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Star Wars... a rant (no spoilers)

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Todd TerryStar Wars... a rant (no spoilers)
by on Dec 21, 2015 at 4:25:45 pm

Hey kids...

Ok, this has pretty much nothing to do with business or marketing, but wanted to rant to my friends in here. Ok, I'll ask "Is this good business practice"? right off the bat justify the post.

Well... we went to see Star Wars last night.

Good movie. I think. I believe J.J. Abrams did a pretty great job with it. But it was such a horrible viewing experience that I can't tell for sure.

We went to see it at our city's IMAX theatre, at the US Space & Rocket Center... supposedly only one of 15 IMAX theaters in the country showing it in 70mm. Now, I've seen IMAX movies there in the distant past, but I've never seen a "regular" movie there.

Never again.

To start with, I don't get it. Unless I'm missing something, the only reason to boast about a movie in an IMAX theatre is that if the movie was shot in IMAX. Am I wrong about that? If not, aren't you just seeing a regular movie on an IMAX screen? Isn't that just sewing an Armani lable in a suit from Men's Wearhouse?

I'm (surprisingly) woefully ignorant about any tech specs of the Star Wars movie (usually I keep up with all that, but I haven't on this film), but I know it wasn't shot in IMAX. I don't think it was shot in 70mm, either. And considering it was so CGI heavy it was no doubt DI'd and finshed at 4k, max (someone correct me if I'm wrong). So... isn't blowing it up and creating a 70mm horizontal IMAX print just pointless? That doesn't make it better, clearer, or increase the resolution in any way.

Here's the kicker... there are two kinds of IMAX venues... the more common design which is more-or-less like a conventional theatre, and the "classic" IMAX with the 180° semi-hemisphical dome screen where you are bascially sitting in half of a gigantic ball.

This theatre is the "classic" dome kind....

That makes sense for the specialty and space movies that they usually show at this museum. But in this case, it rendered the movie totally unwatchable. Imagine watching television, but sitting with your face eight inches away from a 60" plasma screen, while wearing reverse-fisheye glasses. And none of that is any exaggeration.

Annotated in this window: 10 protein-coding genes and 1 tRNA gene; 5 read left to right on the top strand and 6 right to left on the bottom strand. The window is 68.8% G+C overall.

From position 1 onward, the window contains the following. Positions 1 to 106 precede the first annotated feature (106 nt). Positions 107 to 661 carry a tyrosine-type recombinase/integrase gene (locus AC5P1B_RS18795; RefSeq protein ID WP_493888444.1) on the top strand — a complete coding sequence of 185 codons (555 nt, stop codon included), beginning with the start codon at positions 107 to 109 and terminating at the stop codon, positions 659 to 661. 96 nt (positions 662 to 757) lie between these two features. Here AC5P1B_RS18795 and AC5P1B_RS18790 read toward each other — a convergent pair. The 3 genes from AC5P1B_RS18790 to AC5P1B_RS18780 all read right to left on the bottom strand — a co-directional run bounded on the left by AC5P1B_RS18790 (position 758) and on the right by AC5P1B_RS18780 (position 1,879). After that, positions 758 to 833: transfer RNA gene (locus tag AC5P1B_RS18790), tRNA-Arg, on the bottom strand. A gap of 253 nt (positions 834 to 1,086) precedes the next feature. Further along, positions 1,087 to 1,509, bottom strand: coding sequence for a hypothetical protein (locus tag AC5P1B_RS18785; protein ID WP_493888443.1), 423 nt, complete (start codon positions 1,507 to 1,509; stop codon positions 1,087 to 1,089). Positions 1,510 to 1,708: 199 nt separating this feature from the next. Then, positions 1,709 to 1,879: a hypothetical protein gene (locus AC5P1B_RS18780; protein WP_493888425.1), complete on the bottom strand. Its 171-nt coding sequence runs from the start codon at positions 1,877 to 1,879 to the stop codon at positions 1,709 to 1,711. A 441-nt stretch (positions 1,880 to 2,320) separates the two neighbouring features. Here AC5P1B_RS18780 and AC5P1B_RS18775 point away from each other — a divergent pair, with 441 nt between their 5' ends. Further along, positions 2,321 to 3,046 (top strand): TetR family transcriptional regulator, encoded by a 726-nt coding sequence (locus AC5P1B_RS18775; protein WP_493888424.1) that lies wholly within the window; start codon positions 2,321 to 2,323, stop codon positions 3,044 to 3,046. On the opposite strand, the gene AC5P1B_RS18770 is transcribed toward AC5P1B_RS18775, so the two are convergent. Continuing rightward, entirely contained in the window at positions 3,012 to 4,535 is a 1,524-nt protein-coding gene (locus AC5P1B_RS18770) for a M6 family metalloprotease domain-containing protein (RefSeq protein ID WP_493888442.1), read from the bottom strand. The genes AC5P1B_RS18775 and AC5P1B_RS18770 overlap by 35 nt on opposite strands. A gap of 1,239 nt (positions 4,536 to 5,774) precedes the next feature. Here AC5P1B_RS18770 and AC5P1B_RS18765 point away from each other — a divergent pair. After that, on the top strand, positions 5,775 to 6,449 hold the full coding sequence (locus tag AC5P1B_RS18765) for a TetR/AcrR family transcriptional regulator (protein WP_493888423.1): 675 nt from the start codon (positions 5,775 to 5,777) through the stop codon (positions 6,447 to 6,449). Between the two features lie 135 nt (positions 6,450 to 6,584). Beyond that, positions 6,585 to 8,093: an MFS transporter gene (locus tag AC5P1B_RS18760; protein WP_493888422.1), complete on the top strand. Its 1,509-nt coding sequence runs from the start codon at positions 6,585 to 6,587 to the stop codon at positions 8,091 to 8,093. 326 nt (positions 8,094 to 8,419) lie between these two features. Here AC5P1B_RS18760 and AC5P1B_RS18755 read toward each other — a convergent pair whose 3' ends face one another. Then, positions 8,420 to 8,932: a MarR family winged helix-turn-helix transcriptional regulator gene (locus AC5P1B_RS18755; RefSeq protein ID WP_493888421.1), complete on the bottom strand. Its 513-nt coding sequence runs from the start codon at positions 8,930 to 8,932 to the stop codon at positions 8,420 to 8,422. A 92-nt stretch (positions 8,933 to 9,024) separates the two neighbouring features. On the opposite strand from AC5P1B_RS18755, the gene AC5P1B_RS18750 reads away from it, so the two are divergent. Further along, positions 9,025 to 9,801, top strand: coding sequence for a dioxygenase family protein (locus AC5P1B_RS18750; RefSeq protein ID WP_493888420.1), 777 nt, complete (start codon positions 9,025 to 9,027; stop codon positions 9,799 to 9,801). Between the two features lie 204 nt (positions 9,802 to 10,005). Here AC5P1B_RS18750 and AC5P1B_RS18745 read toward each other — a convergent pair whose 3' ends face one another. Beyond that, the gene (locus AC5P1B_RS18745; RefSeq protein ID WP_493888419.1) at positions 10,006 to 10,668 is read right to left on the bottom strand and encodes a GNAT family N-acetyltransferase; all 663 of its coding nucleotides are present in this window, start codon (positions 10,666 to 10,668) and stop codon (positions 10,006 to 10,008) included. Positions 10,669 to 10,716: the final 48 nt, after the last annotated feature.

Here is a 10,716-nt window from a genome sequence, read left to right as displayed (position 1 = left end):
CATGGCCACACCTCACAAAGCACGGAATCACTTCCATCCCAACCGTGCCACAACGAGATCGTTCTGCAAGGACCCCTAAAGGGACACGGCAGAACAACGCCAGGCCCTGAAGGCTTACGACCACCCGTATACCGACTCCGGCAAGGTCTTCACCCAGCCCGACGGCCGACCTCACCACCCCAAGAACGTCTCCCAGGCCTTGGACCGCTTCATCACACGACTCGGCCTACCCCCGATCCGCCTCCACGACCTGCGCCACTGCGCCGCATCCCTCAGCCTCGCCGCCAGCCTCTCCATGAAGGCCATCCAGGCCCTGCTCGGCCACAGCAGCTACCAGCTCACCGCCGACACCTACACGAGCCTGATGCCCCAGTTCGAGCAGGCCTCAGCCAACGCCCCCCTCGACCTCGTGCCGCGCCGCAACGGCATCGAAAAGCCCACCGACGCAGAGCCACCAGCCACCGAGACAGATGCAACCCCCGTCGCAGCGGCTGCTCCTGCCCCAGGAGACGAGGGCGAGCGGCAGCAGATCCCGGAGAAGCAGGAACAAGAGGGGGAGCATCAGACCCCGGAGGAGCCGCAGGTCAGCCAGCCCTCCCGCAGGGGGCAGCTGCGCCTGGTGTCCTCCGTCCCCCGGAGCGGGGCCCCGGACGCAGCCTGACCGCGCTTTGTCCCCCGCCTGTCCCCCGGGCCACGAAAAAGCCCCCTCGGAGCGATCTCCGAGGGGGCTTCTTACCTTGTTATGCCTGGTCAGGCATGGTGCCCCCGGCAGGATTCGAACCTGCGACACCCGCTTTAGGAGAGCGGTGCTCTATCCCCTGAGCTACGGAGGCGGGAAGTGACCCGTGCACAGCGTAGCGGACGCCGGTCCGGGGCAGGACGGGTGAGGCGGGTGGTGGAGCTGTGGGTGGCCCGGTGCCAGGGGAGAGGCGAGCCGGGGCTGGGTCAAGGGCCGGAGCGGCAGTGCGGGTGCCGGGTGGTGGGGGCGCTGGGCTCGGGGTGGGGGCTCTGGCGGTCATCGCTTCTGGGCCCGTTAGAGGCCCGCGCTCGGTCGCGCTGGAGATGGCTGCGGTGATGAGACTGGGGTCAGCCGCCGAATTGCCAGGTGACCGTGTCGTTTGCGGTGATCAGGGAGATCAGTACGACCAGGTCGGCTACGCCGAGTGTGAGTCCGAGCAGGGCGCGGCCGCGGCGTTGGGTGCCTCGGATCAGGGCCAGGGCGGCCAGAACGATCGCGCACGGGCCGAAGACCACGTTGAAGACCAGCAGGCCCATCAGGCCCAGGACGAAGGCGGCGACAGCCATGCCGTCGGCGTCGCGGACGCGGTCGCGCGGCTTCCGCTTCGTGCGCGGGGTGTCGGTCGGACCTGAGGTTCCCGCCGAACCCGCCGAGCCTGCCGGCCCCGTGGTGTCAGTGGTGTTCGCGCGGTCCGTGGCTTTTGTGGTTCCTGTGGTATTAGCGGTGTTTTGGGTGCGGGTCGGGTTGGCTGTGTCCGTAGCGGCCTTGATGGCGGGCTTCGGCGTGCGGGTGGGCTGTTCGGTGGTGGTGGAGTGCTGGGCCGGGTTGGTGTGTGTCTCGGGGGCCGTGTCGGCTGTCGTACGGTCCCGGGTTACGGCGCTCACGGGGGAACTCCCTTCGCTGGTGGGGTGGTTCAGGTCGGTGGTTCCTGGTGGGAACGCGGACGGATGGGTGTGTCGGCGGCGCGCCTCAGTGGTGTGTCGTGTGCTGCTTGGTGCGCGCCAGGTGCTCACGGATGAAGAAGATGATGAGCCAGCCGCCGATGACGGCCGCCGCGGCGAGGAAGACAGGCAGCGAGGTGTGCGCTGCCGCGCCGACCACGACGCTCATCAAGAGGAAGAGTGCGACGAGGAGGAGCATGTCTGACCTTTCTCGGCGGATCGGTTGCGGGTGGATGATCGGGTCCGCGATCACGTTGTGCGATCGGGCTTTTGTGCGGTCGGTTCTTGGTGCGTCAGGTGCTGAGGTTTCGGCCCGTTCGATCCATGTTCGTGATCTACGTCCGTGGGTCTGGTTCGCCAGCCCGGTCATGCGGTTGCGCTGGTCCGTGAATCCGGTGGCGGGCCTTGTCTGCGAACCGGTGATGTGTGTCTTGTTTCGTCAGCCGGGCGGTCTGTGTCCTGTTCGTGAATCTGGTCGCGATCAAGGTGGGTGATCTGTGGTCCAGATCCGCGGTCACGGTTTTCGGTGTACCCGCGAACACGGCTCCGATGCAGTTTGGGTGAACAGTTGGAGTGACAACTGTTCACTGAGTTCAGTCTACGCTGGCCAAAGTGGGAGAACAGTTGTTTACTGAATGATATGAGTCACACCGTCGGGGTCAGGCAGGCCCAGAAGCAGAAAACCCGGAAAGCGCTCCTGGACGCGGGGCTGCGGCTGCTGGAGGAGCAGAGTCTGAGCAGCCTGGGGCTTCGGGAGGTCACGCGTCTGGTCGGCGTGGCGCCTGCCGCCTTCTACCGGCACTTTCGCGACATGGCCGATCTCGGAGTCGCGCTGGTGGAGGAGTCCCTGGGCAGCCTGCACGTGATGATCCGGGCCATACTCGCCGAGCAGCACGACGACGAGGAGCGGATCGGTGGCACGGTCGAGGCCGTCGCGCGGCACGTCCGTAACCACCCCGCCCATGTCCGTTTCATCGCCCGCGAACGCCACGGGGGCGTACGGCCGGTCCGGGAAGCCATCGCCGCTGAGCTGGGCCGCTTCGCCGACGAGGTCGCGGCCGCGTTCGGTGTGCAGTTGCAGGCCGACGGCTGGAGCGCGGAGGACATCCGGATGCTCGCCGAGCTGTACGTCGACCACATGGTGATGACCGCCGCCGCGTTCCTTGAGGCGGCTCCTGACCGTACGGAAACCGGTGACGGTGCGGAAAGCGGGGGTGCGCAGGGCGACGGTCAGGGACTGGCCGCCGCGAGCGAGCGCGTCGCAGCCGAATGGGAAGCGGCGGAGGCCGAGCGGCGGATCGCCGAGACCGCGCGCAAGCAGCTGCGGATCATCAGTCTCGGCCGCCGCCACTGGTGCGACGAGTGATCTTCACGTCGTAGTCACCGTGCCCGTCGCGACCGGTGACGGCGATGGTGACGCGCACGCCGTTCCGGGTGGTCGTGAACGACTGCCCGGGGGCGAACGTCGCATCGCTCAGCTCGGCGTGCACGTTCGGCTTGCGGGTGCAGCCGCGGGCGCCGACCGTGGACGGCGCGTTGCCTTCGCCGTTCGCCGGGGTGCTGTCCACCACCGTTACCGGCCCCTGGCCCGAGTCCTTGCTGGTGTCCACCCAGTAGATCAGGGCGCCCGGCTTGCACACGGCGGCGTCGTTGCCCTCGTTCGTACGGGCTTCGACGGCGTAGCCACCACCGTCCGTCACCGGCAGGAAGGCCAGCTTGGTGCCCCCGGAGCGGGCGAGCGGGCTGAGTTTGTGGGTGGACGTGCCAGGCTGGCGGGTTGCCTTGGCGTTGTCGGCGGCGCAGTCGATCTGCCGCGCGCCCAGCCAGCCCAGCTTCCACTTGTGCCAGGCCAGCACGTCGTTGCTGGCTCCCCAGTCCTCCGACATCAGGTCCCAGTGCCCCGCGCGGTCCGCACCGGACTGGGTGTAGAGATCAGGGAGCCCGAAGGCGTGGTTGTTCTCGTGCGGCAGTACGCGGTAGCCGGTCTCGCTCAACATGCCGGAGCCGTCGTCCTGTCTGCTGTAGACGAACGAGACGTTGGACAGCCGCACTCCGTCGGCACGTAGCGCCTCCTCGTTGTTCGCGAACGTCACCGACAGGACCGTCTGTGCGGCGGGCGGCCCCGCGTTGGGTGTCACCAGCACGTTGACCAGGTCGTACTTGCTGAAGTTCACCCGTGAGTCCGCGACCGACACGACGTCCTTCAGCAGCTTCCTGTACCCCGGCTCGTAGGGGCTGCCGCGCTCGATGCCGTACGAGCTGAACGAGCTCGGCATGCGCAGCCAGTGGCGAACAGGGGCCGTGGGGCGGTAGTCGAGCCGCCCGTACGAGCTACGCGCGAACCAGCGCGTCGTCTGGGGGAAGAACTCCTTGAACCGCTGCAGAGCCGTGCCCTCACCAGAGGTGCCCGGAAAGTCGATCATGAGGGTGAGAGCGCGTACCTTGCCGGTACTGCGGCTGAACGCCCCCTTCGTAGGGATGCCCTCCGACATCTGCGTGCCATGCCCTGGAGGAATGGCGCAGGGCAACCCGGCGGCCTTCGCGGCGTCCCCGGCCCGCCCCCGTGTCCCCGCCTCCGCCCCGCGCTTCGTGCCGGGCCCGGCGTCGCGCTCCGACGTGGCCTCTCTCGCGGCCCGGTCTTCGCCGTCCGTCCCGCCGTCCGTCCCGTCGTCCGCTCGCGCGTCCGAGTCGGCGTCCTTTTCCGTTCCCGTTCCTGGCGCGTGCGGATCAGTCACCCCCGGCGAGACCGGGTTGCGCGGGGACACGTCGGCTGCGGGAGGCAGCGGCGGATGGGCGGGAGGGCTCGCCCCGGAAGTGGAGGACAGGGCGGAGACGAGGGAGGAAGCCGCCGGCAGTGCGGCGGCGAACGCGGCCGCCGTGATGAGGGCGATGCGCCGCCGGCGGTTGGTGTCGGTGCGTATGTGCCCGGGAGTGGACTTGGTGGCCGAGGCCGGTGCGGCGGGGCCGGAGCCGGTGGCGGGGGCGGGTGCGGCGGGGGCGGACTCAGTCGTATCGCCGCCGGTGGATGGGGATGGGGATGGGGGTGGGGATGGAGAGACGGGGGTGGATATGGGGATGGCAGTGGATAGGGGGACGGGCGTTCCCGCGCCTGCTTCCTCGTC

Even if I tilted my head back as far as I could and rolled my eyes all the way up, I still could not see the top of the frame edge. Turn my head all the way to the left and I could see the left frame edge... same for the right. And we had seats only a couple down from the central projector pod, which optically should be almost dead center in the theatre. And of course everything except the very center of the screen is horribly horribly distorted.

I just can't believe anyone would show a film this way. And I'm darn sure that no one at Lucasfilm, Disney, or Bad Robot wants the movie to be seen this way.

Am I missing something?


Todd Terry
Creative Director
Fantastic Plastic Entertainment, Inc.

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Matt YapleRe: Star Wars... a rant (no spoilers)
by on Dec 21, 2015 at 6:47:38 pm

Interesting... I saw it in IMAX 3D and enjoyed it quite a bit!

Personally though, I think it may be a good idea to see it first in standard 2D to experience the story. Then perhaps experiment with the other formats.

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Tom SeftonRe: Star Wars... a rant (no spoilers)
by on Dec 22, 2015 at 12:42:21 pm

I think some parts were shot on 65mm, but the majority on 35mm film.

Co-owner at Pollen Studio

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Rich RubaschRe: Star Wars... a rant (no spoilers)
by on Dec 22, 2015 at 4:14:38 pm

47% of all tickets were sold for the 3D version. Not sure about iMax. For me the best part about an iMax theater is the audio NOT the picture. I believe the iMax theaters have the best sound in all theaters I have been in, so if it is sound that I am after, I choose iMax. Odd, I know. Also the animated 3D features look pretty spectacular with all that peripheral vision taken up in the eye.